One after another they all made a lavish play for him. Each hoped Jalin Marshall would pick them and lift them to new heights.
In turn, the Middletown High star took his time, sized them up, narrowed his list and finally made his choice:
Nooooo — this is not a recounting of the recruiting process that the Buckeyes went through as they beat out the likes of Notre Dame, Alabama and Tennessee to land one of the best prep football players in the nation.
This was Marshall last Tuesday night on stage at Finkelman Auditorium on the Miami University-Middletown campus. The Academy of Dance Arts was putting on its Spring Dance Concert in front of a packed house and he was part of an advanced tap dance number called “The Bachelor.”
A spinoff of the realty TV show, it featured 17 girls in short, sequined cocktail dresses trying to win his affections as they danced to Dutch jazz singer Caro Emerald’s rendition of “That Man.”
When Marshall appeared on stage — looking very much like James Bond in his stylish black tux and shiny black shoes — there were squeals from other young women in the audience.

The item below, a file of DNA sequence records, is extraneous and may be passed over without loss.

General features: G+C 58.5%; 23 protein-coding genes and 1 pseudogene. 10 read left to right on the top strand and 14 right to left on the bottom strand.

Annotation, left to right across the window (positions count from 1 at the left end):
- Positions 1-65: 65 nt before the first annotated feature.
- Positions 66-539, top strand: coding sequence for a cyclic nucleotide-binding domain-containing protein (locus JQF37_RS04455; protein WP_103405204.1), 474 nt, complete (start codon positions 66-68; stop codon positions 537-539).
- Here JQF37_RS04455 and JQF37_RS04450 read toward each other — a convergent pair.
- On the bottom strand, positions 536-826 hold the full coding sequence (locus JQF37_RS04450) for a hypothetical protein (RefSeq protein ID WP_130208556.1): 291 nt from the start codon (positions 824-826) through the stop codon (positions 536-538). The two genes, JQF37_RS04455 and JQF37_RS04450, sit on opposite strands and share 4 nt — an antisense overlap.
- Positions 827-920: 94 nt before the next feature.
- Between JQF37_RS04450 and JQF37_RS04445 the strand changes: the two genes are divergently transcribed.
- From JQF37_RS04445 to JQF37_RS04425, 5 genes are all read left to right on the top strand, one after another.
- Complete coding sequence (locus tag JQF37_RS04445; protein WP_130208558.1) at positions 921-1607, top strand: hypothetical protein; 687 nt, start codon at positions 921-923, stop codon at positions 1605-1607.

As the girls danced, Marshall — hand in one pocket and looking confident and debonair — strolled through their ranks, stopping occasionally to spin one prospect, dip another in his arms and effortlessly lift a couple of others toward the heavens.
“’I’m just supposed to be a single guy who kinda flirts with the girls and in the end picks one,” he explained beforehand with a grin. “That’s not bad at all, is it?”
And after a couple of more lifts, a twirl of one girl around his waist and then rolling another across his back, he left the stage before re-appearing with some flowers that he handed to the dark-haired beauty he chose, who, in real life, was his girlfriend, Aidan Fultz.
As he wrapped his arm around his choice and the other girls pressed in around them, he flashed a little grin and there were more squeals from the audience.
It was just another night in the life of Jalin Marshall, who assistant track and football coach Matt Tyla called “a real Renaissance Man.”